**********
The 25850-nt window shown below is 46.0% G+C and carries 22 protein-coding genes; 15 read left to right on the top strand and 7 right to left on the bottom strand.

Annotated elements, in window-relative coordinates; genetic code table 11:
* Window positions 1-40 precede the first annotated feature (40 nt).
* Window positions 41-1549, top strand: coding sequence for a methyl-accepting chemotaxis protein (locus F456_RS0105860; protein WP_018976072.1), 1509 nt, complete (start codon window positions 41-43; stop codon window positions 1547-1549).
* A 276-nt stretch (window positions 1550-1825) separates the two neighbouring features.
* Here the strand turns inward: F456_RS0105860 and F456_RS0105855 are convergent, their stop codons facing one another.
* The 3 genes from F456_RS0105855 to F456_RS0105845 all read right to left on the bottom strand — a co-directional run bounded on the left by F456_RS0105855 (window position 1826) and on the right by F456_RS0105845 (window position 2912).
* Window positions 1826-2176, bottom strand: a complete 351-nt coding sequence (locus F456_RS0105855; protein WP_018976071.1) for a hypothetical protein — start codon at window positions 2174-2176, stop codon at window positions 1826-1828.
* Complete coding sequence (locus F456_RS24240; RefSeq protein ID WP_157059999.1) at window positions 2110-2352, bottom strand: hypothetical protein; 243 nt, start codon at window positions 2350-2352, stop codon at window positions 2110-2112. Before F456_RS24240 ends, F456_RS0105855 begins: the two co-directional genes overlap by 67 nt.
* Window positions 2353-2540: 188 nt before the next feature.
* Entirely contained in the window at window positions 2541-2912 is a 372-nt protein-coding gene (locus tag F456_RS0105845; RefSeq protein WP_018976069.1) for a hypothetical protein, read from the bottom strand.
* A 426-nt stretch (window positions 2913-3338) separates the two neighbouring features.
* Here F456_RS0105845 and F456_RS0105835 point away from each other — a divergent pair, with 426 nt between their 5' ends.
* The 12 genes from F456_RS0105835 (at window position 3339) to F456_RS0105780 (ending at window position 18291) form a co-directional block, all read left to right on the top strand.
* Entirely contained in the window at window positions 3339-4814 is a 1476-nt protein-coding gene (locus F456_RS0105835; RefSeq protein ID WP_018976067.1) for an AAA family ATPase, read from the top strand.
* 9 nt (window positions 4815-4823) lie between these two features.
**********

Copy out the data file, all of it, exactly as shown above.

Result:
The 25850-nt window shown below is 46.0% G+C and carries 22 protein-coding genes; 15 read left to right on the top strand and 7 right to left on the bottom strand.

Annotated elements, in window-relative coordinates; genetic code table 11:
* Window positions 1-40 precede the first annotated feature (40 nt).
* Window positions 41-1549, top strand: coding sequence for a methyl-accepting chemotaxis protein (locus F456_RS0105860; protein WP_018976072.1), 1509 nt, complete (start codon window positions 41-43; stop codon window positions 1547-1549).
* A 276-nt stretch (window positions 1550-1825) separates the two neighbouring features.
* Here the strand turns inward: F456_RS0105860 and F456_RS0105855 are convergent, their stop codons facing one another.
* The 3 genes from F456_RS0105855 to F456_RS0105845 all read right to left on the bottom strand — a co-directional run bounded on the left by F456_RS0105855 (window position 1826) and on the right by F456_RS0105845 (window position 2912).
* Window positions 1826-2176, bottom strand: a complete 351-nt coding sequence (locus F456_RS0105855; protein WP_018976071.1) for a hypothetical protein — start codon at window positions 2174-2176, stop codon at window positions 1826-1828.
* Complete coding sequence (locus F456_RS24240; RefSeq protein ID WP_157059999.1) at window positions 2110-2352, bottom strand: hypothetical protein; 243 nt, start codon at window positions 2350-2352, stop codon at window positions 2110-2112. Before F456_RS24240 ends, F456_RS0105855 begins: the two co-directional genes overlap by 67 nt.
* Window positions 2353-2540: 188 nt before the next feature.
* Entirely contained in the window at window positions 2541-2912 is a 372-nt protein-coding gene (locus tag F456_RS0105845; RefSeq protein WP_018976069.1) for a hypothetical protein, read from the bottom strand.
* A 426-nt stretch (window positions 2913-3338) separates the two neighbouring features.
* Here F456_RS0105845 and F456_RS0105835 point away from each other — a divergent pair, with 426 nt between their 5' ends.
* The 12 genes from F456_RS0105835 (at window position 3339) to F456_RS0105780 (ending at window position 18291) form a co-directional block, all read left to right on the top strand.
* Entirely contained in the window at window positions 3339-4814 is a 1476-nt protein-coding gene (locus F456_RS0105835; RefSeq protein ID WP_018976067.1) for an AAA family ATPase, read from the top strand.
* 9 nt (window positions 4815-4823) lie between these two features.